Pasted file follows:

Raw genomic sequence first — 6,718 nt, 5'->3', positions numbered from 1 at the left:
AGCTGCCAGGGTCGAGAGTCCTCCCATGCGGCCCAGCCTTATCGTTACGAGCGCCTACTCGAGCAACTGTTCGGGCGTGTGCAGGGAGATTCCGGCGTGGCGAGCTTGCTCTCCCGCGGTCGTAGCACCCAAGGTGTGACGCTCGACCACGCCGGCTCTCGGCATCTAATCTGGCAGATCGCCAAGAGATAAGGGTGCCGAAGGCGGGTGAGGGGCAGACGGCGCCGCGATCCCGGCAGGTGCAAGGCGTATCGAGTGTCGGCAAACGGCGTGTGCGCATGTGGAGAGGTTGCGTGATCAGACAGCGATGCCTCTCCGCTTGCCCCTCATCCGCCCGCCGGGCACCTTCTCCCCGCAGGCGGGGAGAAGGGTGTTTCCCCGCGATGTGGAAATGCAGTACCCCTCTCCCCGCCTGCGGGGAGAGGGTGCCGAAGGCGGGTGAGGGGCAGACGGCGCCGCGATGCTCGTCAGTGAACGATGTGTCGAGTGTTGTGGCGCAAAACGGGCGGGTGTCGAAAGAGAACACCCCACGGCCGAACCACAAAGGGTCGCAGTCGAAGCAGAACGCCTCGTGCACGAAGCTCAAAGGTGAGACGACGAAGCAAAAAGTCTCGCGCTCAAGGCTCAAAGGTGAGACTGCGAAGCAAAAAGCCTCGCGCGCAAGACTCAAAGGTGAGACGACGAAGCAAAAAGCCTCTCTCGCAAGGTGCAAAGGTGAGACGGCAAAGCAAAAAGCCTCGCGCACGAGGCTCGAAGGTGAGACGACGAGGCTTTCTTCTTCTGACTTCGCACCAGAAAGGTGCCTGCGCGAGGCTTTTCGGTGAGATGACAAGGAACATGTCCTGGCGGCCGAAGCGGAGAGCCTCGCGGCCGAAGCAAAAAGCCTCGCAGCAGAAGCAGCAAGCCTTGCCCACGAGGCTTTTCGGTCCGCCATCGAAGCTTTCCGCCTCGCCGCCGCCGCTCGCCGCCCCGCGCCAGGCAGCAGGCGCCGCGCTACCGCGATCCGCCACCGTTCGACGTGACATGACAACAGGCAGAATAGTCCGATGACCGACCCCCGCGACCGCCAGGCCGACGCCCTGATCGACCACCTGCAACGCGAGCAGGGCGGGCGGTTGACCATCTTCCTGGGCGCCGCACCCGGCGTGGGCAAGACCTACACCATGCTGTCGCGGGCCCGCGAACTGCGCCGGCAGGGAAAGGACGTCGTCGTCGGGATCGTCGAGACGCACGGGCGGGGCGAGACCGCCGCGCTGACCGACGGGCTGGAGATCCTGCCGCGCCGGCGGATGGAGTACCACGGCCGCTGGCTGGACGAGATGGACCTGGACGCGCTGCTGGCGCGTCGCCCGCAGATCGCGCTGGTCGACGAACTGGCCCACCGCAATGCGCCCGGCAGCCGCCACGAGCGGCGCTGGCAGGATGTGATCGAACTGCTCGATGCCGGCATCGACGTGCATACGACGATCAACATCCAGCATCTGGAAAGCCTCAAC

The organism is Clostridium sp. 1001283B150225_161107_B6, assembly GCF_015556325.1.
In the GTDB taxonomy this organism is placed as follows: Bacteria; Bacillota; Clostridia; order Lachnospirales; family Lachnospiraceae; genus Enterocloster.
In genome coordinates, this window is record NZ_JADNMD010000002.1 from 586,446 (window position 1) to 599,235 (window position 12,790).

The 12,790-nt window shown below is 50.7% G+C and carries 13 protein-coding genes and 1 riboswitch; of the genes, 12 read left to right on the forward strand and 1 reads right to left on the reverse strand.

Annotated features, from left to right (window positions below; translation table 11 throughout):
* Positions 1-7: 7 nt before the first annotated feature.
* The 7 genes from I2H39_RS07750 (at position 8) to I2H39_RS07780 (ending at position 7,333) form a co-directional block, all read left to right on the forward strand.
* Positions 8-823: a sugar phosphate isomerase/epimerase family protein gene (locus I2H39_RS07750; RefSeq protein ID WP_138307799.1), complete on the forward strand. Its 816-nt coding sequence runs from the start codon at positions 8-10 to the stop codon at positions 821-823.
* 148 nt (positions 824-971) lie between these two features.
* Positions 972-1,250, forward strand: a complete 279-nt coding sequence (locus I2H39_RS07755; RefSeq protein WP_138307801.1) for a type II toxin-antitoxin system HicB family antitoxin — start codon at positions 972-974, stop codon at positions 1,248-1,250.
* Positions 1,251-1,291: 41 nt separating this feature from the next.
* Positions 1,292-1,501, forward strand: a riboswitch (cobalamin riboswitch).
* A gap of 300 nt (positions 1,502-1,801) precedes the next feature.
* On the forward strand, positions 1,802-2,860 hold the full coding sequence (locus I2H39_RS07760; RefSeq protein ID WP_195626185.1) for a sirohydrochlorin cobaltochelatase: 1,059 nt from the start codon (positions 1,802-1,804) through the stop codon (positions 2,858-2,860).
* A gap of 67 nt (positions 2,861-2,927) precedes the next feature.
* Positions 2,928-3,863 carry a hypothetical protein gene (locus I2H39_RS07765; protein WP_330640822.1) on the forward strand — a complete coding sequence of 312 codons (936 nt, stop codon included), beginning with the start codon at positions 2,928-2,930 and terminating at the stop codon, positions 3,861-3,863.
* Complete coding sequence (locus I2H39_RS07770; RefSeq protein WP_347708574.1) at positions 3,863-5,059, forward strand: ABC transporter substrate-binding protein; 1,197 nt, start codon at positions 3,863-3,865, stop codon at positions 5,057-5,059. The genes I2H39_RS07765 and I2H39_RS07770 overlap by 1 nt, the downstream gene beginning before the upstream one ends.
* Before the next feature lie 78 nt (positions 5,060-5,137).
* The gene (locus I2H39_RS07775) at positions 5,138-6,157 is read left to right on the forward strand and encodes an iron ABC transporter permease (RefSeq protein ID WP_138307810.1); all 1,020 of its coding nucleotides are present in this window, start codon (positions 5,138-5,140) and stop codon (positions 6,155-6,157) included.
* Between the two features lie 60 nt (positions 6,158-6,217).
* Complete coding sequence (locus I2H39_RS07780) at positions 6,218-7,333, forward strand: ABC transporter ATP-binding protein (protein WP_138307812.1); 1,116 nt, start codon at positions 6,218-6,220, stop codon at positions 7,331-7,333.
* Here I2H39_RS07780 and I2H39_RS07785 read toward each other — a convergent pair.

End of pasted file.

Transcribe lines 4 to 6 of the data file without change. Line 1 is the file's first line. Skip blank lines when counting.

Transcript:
In the GTDB taxonomy this organism is placed as follows: Bacteria; Bacillota; Clostridia; order Lachnospirales; family Lachnospiraceae; genus Enterocloster.
In genome coordinates, this window is record NZ_JADNMD010000002.1 from 586,446 (window position 1) to 599,235 (window position 12,790).

The 12,790-nt window shown below is 50.7% G+C and carries 13 protein-coding genes and 1 riboswitch; of the genes, 12 read left to right on the forward strand and 1 reads right to left on the reverse strand.